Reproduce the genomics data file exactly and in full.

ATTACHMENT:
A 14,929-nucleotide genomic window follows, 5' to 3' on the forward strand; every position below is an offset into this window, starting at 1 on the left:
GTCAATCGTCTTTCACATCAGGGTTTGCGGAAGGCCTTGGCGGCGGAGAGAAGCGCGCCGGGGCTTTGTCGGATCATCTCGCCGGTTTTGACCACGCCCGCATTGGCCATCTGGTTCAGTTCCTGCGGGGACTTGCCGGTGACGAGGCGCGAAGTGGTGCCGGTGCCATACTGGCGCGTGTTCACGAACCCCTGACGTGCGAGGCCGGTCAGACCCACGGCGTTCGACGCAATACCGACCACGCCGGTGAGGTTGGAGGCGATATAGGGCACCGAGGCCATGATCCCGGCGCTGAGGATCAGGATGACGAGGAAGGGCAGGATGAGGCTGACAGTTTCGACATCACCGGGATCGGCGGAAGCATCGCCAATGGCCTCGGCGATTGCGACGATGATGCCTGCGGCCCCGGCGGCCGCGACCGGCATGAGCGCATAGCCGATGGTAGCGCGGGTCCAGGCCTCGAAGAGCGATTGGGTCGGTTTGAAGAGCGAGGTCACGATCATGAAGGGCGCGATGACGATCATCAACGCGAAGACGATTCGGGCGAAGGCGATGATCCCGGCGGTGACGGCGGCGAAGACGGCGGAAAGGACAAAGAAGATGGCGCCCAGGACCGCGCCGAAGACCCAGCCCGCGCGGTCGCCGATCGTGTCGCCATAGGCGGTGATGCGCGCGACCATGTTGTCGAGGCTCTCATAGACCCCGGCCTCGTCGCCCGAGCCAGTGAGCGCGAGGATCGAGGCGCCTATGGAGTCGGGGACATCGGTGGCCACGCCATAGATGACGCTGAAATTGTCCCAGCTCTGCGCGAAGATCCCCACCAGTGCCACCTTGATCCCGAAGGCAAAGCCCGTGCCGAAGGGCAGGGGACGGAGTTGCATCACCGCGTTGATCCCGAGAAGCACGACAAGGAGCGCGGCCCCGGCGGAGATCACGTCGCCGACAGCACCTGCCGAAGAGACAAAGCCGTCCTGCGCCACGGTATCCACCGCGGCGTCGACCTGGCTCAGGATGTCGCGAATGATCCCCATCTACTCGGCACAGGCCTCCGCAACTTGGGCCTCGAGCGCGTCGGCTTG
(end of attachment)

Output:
A 14,929-nucleotide genomic window follows, 5' to 3' on the forward strand; every position below is an offset into this window, starting at 1 on the left:
GTCAATCGTCTTTCACATCAGGGTTTGCGGAAGGCCTTGGCGGCGGAGAGAAGCGCGCCGGGGCTTTGTCGGATCATCTCGCCGGTTTTGACCACGCCCGCATTGGCCATCTGGTTCAGTTCCTGCGGGGACTTGCCGGTGACGAGGCGCGAAGTGGTGCCGGTGCCATACTGGCGCGTGTTCACGAACCCCTGACGTGCGAGGCCGGTCAGACCCACGGCGTTCGACGCAATACCGACCACGCCGGTGAGGTTGGAGGCGATATAGGGCACCGAGGCCATGATCCCGGCGCTGAGGATCAGGATGACGAGGAAGGGCAGGATGAGGCTGACAGTTTCGACATCACCGGGATCGGCGGAAGCATCGCCAATGGCCTCGGCGATTGCGACGATGATGCCTGCGGCCCCGGCGGCCGCGACCGGCATGAGCGCATAGCCGATGGTAGCGCGGGTCCAGGCCTCGAAGAGCGATTGGGTCGGTTTGAAGAGCGAGGTCACGATCATGAAGGGCGCGATGACGATCATCAACGCGAAGACGATTCGGGCGAAGGCGATGATCCCGGCGGTGACGGCGGCGAAGACGGCGGAAAGGACAAAGAAGATGGCGCCCAGGACCGCGCCGAAGACCCAGCCCGCGCGGTCGCCGATCGTGTCGCCATAGGCGGTGATGCGCGCGACCATGTTGTCGAGGCTCTCATAGACCCCGGCCTCGTCGCCCGAGCCAGTGAGCGCGAGGATCGAGGCGCCTATGGAGTCGGGGACATCGGTGGCCACGCCATAGATGACGCTGAAATTGTCCCAGCTCTGCGCGAAGATCCCCACCAGTGCCACCTTGATCCCGAAGGCAAAGCCCGTGCCGAAGGGCAGGGGACGGAGTTGCATCACCGCGTTGATCCCGAGAAGCACGACAAGGAGCGCGGCCCCGGCGGAGATCACGTCGCCGACAGCACCTGCCGAAGAGACAAAGCCGTCCTGCGCCACGGTATCCACCGCGGCGTCGACCTGGCTCAGGATGTCGCGAATGATCCCCATCTACTCGGCACAGGCCTCCGCAACTTGGGCCTCGAGCGCGTCGGCTTG